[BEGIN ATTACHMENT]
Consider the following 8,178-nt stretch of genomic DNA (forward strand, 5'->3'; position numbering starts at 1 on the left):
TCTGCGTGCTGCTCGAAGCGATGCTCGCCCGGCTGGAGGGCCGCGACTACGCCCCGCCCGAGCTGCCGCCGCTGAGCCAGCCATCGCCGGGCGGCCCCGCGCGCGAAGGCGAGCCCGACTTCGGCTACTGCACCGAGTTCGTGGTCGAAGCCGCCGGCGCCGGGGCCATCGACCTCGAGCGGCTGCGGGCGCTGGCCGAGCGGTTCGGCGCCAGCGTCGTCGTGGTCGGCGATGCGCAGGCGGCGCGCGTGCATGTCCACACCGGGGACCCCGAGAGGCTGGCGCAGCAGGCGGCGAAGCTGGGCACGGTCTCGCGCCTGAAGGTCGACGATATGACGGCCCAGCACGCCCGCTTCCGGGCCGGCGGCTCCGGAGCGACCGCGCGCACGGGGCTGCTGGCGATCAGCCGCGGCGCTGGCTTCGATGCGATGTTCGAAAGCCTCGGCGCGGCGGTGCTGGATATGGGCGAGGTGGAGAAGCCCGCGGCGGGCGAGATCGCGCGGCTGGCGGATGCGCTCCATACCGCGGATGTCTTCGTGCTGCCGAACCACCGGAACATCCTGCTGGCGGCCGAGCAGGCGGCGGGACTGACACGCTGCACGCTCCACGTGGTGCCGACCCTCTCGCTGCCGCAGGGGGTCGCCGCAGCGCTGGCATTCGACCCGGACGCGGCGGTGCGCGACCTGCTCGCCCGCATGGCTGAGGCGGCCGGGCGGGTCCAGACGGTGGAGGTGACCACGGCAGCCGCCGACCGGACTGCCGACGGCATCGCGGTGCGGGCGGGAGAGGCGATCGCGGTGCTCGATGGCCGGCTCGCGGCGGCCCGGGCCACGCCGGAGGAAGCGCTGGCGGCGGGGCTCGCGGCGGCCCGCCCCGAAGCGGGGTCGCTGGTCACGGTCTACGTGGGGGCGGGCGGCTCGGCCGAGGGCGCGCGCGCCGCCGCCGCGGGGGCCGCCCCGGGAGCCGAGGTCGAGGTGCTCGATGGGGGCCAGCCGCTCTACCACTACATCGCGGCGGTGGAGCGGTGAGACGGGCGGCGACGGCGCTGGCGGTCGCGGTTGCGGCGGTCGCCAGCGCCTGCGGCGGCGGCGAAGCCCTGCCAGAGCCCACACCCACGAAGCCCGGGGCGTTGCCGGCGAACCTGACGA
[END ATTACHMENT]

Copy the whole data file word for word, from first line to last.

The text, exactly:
Consider the following 8,178-nt stretch of genomic DNA (forward strand, 5'->3'; position numbering starts at 1 on the left):
TCTGCGTGCTGCTCGAAGCGATGCTCGCCCGGCTGGAGGGCCGCGACTACGCCCCGCCCGAGCTGCCGCCGCTGAGCCAGCCATCGCCGGGCGGCCCCGCGCGCGAAGGCGAGCCCGACTTCGGCTACTGCACCGAGTTCGTGGTCGAAGCCGCCGGCGCCGGGGCCATCGACCTCGAGCGGCTGCGGGCGCTGGCCGAGCGGTTCGGCGCCAGCGTCGTCGTGGTCGGCGATGCGCAGGCGGCGCGCGTGCATGTCCACACCGGGGACCCCGAGAGGCTGGCGCAGCAGGCGGCGAAGCTGGGCACGGTCTCGCGCCTGAAGGTCGACGATATGACGGCCCAGCACGCCCGCTTCCGGGCCGGCGGCTCCGGAGCGACCGCGCGCACGGGGCTGCTGGCGATCAGCCGCGGCGCTGGCTTCGATGCGATGTTCGAAAGCCTCGGCGCGGCGGTGCTGGATATGGGCGAGGTGGAGAAGCCCGCGGCGGGCGAGATCGCGCGGCTGGCGGATGCGCTCCATACCGCGGATGTCTTCGTGCTGCCGAACCACCGGAACATCCTGCTGGCGGCCGAGCAGGCGGCGGGACTGACACGCTGCACGCTCCACGTGGTGCCGACCCTCTCGCTGCCGCAGGGGGTCGCCGCAGCGCTGGCATTCGACCCGGACGCGGCGGTGCGCGACCTGCTCGCCCGCATGGCTGAGGCGGCCGGGCGGGTCCAGACGGTGGAGGTGACCACGGCAGCCGCCGACCGGACTGCCGACGGCATCGCGGTGCGGGCGGGAGAGGCGATCGCGGTGCTCGATGGCCGGCTCGCGGCGGCCCGGGCCACGCCGGAGGAAGCGCTGGCGGCGGGGCTCGCGGCGGCCCGCCCCGAAGCGGGGTCGCTGGTCACGGTCTACGTGGGGGCGGGCGGCTCGGCCGAGGGCGCGCGCGCCGCCGCCGCGGGGGCCGCCCCGGGAGCCGAGGTCGAGGTGCTCGATGGGGGCCAGCCGCTCTACCACTACATCGCGGCGGTGGAGCGGTGAGACGGGCGGCGACGGCGCTGGCGGTCGCGGTTGCGGCGGTCGCCAGCGCCTGCGGCGGCGGCGAAGCCCTGCCAGAGCCCACACCCACGAAGCCCGGGGCGTTGCCGGCGAACCTGACGA